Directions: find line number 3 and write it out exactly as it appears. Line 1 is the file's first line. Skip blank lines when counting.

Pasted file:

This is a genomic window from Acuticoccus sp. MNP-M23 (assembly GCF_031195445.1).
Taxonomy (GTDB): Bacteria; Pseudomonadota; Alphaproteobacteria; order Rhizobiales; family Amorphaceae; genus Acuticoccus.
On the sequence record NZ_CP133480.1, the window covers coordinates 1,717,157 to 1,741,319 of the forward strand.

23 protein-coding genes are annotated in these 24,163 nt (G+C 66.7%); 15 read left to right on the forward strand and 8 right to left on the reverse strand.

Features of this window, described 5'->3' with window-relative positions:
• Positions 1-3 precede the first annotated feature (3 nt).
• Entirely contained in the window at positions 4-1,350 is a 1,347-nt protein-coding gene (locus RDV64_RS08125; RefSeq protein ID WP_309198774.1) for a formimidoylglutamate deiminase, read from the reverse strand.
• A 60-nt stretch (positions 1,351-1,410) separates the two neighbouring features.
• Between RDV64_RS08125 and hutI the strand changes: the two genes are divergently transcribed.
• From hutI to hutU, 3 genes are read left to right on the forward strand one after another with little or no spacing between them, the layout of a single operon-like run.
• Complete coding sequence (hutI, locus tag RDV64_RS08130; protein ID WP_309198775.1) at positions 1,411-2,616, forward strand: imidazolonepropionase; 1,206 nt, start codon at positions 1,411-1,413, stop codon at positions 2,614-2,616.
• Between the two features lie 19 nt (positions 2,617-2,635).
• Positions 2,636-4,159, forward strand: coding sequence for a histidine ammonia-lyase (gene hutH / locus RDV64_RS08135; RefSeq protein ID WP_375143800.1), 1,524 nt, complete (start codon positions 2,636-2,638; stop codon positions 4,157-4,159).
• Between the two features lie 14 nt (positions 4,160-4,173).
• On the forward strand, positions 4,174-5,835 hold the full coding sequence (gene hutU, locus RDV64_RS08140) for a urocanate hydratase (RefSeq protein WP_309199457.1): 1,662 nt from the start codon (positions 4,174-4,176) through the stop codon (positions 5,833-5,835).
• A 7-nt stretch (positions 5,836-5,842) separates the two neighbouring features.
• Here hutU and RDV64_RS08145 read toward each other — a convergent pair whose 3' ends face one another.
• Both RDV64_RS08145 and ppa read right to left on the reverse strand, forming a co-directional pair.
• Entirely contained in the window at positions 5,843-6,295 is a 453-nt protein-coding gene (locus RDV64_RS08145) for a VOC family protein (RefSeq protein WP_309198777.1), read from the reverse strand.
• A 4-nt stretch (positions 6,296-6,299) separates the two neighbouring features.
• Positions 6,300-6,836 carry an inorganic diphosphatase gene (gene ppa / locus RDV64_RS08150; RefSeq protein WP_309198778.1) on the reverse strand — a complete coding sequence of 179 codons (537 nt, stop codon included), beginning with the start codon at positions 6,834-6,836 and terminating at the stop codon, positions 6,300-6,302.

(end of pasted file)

On the sequence record NZ_CP133480.1, the window covers coordinates 1,717,157 to 1,741,319 of the forward strand.